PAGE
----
Akaroa restaurant Bully Hayes, named after 19th Century rapist slaver, to change its name

A Canterbury restaurant will change its name after historians claimed it glorifies a slave trader who separated Pacific Islanders from their families and was an alleged rapist, murderer, paedophile and thief.

Bully Hayes Restaurant and Bar in Akaroa has come under increased scrutiny in recent days after Black Lives Matter protesters toppled a statue of fellow slave trader Edward Colston in Bristol, UK.

Academics, led by Kiwi historian Scott Hamilton, have piled pressure on the restaurant to change its name in recent days.

On Monday, owner Wayne Jones said he wouldn't change the name - but now, after having "a chance to reflect", he's had a change of heart.

"The restaurant already had this name when we bought it 17 years ago," he told Newshub in a statement.

"Whilst we were originally a bit taken back by the interest in the name, we've now had a chance to reflect and we think that the time is right for a change.

"Times have changed and people all over the world are justifiably starting to question what they feel is the glorification of individuals with abusive histories."

Bully Hayes was a notorious US slaver who turned his attention to the Pacific Islands after the American Civil War ended the African slave trade in the 1800s.

Despite being portrayed favourably in pop culture - largely thanks to 1983's Savage Islands, a film about Hayes' life starring Tommy Lee Jones - he is remembered by historians as a brutal criminal known for his short fuse and cruel treatment of slaves and crew.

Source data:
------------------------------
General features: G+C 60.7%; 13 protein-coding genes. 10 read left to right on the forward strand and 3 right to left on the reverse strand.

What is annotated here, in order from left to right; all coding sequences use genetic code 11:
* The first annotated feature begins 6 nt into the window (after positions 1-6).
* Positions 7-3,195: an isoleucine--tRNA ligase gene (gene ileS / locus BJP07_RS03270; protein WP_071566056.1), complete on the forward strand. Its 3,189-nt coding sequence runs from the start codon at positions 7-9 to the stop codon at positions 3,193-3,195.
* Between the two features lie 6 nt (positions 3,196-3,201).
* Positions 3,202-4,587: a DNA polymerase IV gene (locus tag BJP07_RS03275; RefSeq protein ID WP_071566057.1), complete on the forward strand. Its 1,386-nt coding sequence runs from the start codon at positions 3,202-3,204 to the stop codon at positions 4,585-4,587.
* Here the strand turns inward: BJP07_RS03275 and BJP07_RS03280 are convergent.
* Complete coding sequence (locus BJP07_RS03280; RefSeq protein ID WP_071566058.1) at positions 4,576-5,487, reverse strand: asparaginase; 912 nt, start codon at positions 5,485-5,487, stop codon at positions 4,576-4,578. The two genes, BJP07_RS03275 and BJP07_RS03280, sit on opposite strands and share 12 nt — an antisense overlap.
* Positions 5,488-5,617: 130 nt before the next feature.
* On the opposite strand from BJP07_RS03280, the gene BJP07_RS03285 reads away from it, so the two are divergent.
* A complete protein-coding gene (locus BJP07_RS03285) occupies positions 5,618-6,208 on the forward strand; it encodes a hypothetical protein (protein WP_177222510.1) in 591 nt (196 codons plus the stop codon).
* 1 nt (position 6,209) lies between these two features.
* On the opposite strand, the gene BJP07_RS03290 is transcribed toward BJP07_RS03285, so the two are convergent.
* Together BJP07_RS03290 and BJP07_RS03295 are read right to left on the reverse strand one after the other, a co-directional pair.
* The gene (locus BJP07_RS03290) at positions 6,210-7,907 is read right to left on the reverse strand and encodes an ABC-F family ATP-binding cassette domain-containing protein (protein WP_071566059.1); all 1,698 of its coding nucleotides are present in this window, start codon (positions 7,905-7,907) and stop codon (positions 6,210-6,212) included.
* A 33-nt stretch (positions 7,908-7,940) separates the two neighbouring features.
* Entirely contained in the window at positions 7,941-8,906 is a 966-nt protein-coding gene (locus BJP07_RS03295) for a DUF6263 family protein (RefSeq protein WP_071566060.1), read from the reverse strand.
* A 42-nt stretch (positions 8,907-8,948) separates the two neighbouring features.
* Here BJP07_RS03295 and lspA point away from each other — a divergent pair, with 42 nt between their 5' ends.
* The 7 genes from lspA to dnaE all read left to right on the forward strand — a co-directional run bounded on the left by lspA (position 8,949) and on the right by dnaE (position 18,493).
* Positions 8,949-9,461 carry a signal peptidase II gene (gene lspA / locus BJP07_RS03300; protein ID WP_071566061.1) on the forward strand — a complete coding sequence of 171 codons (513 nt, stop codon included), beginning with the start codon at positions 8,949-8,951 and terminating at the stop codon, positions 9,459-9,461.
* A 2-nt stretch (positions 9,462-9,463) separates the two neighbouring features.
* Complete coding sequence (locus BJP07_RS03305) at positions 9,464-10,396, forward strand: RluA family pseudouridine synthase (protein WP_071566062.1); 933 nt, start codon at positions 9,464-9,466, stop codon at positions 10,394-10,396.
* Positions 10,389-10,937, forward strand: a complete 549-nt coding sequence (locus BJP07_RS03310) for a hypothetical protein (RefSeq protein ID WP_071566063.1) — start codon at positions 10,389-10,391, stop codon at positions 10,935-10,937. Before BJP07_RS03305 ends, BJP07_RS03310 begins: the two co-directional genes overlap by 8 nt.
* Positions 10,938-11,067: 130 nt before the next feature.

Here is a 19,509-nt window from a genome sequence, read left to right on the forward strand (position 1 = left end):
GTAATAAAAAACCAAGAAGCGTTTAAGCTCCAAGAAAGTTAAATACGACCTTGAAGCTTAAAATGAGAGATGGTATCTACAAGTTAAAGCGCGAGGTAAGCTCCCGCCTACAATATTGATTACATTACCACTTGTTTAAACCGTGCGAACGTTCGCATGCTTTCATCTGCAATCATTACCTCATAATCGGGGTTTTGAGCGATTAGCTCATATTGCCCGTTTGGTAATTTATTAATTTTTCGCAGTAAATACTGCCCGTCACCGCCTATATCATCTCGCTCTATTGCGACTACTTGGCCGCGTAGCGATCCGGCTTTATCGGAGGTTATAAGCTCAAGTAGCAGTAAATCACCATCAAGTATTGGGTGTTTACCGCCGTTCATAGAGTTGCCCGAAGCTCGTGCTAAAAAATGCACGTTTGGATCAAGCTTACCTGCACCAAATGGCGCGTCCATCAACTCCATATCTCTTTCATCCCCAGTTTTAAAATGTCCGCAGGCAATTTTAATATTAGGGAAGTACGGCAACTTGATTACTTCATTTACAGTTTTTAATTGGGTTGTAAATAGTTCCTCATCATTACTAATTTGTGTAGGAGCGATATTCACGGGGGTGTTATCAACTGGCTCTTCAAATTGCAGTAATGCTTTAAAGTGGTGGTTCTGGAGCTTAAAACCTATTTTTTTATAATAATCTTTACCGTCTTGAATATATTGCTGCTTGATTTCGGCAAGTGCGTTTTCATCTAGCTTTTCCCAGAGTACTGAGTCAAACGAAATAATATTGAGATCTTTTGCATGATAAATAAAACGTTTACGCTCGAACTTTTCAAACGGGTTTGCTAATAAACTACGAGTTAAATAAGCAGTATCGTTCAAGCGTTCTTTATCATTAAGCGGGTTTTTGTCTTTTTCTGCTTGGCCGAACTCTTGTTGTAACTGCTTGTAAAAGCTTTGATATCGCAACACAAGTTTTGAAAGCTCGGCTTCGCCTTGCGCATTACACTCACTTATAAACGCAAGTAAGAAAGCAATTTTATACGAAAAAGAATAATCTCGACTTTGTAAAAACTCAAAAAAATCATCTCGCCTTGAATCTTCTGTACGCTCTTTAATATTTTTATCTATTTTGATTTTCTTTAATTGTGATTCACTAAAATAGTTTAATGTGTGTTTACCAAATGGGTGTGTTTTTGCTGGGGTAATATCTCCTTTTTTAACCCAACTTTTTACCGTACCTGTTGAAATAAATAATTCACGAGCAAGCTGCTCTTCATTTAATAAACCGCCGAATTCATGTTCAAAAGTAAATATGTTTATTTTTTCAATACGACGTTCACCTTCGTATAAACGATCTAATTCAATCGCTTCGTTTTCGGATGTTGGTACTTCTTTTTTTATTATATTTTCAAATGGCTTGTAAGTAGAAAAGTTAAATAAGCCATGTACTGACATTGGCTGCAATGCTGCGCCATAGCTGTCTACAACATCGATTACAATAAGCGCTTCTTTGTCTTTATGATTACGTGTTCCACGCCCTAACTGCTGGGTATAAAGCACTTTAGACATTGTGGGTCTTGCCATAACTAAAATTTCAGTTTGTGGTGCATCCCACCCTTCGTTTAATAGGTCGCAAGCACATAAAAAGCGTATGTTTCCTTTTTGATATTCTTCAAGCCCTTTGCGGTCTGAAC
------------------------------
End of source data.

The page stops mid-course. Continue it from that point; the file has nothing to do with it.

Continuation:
During his career as a slaver, Hayes was accused multiple times of rape against young Pacific Islanders - with one particularly violent case involving a girl as young as nine. He was also a known thief, and was alleged to have murdered a woman he impregnated.

Hamilton has posted a number of tweets about Hayes over the last 24 hours, in efforts to change public perception of him. 

"I was amazed that anyone imagined Hayes a romantic, even admirable figure," he wrote in one post. "Now would be a good time for the restaurant to rethink its moniker."

In another, he described Hayes as a "sadist and pedophile who preyed on the islands of the Pacific for years, from bases in Apia and the Marshall Islands".

"Hayes stole Islanders and sold them to the plantations of Tahiti, Fiji and Queensland," he wrote.

Jones says he's read Hamilton's posts, and has "come to the conclusion that he makes a really good point". He believes the debate around the name has presented "a really good opportunity" to find one that is more fitting for his business.

"We're inviting our customers and all residents of Akaroa and Christchurch to leave a suggestion for a new name in our suggestion box," Jones said.

Bully Hayes staff pose with their name suggestion box.
Bully Hayes staff pose with their name suggestion box. Photo credit: Supplied

Jones says changing the name and signage of the restaurant is an expensive process, especially as the COVID-19 closure has left the restaurant struggling financially.

"It may take us a while to get it all complete, but we'll do our best to get it done as soon as we can," he says.

"We value the support from our loyal customers but given the circumstances it is time to move on and bring something positive to the world in these trying times."